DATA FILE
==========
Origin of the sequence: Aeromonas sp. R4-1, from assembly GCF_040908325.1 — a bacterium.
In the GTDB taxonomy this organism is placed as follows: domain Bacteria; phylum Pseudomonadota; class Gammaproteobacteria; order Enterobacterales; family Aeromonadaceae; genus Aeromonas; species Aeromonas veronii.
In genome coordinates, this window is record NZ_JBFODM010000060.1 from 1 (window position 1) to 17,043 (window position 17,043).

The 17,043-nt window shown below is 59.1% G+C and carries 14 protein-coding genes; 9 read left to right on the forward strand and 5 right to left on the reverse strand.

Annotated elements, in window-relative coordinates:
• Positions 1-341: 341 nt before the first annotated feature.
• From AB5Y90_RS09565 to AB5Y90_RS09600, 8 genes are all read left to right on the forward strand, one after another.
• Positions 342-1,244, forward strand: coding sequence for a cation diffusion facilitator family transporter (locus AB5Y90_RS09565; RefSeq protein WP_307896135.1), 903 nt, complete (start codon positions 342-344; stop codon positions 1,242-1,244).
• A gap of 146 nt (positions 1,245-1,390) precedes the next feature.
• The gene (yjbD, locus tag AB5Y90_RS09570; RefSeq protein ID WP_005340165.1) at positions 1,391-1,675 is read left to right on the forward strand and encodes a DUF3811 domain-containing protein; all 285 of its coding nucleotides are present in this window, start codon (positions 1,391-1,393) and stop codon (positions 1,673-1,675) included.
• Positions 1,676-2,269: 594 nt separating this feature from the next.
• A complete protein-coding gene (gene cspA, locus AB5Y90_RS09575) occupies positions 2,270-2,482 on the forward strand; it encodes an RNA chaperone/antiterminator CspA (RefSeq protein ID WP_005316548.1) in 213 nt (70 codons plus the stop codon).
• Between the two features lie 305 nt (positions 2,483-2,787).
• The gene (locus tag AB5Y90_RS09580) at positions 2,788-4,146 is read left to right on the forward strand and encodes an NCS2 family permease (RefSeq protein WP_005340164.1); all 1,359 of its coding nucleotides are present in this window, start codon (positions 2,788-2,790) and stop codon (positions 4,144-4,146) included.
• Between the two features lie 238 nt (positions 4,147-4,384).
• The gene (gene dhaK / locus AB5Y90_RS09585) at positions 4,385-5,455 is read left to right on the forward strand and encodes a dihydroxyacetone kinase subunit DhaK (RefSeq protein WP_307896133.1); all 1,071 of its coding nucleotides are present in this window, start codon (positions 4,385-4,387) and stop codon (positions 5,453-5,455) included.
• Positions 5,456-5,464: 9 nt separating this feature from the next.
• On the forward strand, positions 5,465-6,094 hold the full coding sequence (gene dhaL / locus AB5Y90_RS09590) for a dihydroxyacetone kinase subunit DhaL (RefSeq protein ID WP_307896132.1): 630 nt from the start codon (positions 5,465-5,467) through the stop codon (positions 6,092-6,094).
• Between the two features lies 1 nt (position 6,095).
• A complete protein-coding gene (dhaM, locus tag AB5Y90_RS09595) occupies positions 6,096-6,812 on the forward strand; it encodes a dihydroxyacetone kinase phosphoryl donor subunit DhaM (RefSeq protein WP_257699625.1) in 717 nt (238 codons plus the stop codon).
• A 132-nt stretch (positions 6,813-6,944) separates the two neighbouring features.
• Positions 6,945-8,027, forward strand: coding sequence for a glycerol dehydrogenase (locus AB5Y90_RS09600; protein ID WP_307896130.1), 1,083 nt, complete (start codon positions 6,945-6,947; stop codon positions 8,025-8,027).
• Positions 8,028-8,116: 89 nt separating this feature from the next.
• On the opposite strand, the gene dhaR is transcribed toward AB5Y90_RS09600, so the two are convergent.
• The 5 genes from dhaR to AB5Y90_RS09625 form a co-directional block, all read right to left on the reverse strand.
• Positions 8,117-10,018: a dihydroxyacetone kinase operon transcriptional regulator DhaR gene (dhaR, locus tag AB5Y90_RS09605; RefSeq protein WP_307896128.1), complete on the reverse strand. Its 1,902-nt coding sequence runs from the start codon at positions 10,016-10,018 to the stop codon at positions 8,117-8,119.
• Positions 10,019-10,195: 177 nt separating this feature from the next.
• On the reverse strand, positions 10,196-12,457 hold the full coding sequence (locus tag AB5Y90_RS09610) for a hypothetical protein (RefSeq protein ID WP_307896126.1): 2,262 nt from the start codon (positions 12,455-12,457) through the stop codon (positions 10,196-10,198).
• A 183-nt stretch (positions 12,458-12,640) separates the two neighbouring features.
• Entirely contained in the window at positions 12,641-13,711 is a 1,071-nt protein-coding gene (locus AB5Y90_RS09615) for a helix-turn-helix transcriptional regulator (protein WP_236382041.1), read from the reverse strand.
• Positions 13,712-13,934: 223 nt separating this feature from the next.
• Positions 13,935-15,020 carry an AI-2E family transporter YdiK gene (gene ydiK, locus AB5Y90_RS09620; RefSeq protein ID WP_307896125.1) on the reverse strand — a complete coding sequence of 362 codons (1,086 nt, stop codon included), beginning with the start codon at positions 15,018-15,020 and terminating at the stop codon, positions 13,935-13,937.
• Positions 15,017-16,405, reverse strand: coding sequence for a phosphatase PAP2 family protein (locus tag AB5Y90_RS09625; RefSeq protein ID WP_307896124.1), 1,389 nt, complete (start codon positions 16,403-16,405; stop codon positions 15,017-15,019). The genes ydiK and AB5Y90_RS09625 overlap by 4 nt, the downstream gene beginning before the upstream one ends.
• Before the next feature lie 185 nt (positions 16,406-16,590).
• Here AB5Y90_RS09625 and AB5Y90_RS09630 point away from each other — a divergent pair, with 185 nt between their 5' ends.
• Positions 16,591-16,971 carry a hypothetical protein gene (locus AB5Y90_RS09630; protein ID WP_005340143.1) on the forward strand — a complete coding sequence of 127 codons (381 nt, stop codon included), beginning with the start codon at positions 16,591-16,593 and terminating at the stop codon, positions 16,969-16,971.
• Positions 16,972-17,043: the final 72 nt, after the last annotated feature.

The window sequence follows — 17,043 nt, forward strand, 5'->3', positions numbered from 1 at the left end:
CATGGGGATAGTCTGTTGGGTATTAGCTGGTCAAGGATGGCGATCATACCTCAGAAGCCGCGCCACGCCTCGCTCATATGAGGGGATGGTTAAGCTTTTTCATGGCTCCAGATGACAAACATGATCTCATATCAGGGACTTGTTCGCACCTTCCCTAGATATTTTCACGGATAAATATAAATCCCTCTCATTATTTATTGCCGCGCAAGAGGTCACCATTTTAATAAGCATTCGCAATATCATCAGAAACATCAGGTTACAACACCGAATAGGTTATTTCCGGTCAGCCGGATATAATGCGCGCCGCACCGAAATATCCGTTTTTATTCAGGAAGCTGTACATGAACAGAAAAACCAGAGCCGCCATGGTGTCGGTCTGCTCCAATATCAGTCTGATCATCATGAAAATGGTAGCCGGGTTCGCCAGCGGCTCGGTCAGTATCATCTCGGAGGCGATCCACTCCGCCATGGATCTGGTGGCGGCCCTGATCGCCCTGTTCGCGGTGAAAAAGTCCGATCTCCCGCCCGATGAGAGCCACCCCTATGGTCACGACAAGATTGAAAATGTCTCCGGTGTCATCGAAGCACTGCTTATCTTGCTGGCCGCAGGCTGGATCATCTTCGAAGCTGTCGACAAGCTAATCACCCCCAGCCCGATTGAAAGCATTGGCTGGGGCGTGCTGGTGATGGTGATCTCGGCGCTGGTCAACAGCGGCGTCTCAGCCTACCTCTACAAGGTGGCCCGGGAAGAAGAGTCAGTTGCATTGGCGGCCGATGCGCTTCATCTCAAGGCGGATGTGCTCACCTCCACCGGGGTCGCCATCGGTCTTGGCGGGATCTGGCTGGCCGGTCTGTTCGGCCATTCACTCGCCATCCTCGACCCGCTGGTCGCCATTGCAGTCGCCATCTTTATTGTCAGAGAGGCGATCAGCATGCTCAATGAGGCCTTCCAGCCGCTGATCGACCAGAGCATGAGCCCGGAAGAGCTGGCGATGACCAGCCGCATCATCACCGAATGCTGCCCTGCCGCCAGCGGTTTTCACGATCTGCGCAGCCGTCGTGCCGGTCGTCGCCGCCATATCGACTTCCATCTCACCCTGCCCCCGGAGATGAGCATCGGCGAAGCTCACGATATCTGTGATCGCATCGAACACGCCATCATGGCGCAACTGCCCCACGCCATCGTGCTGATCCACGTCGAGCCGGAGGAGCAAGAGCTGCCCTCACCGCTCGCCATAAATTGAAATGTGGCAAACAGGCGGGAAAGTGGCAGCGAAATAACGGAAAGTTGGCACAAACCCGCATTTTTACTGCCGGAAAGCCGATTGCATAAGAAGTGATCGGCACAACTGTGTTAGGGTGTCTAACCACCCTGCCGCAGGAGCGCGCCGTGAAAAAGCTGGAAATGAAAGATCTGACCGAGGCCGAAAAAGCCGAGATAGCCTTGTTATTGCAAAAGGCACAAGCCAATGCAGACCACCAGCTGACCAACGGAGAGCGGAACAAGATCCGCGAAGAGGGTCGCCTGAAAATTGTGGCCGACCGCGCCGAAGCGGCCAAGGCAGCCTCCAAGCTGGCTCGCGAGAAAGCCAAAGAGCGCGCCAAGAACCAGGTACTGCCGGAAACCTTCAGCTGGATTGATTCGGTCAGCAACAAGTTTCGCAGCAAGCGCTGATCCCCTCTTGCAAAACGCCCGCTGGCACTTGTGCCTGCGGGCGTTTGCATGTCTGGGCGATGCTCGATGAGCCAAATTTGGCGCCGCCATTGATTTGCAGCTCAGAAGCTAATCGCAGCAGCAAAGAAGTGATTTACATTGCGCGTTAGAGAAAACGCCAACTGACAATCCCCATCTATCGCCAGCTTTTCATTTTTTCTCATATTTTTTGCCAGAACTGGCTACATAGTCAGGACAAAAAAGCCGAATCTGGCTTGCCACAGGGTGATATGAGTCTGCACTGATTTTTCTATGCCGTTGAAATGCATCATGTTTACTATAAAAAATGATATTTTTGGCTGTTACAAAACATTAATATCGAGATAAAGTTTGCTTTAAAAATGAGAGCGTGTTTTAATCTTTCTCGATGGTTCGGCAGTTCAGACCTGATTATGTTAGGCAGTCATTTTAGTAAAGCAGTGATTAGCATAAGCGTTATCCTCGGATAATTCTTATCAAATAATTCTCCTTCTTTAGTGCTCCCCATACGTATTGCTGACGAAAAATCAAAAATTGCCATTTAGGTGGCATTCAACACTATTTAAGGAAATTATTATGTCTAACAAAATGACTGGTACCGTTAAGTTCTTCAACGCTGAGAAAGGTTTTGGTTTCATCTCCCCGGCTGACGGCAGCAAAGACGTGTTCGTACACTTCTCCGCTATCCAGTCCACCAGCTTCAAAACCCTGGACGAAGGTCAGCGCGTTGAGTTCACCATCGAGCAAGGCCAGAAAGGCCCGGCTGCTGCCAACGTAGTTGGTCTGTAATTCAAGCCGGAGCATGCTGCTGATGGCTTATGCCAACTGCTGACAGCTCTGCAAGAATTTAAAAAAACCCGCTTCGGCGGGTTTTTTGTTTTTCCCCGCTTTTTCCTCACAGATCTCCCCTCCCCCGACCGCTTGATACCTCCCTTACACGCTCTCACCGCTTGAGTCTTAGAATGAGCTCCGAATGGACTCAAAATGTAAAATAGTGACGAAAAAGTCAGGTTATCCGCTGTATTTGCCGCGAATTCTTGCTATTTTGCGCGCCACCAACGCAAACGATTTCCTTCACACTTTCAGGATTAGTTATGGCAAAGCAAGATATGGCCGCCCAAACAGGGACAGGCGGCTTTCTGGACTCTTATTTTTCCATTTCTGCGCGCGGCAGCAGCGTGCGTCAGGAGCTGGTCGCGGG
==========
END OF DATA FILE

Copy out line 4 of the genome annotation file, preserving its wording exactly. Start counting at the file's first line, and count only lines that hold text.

The 17,043-nt window shown below is 59.1% G+C and carries 14 protein-coding genes; 9 read left to right on the forward strand and 5 right to left on the reverse strand.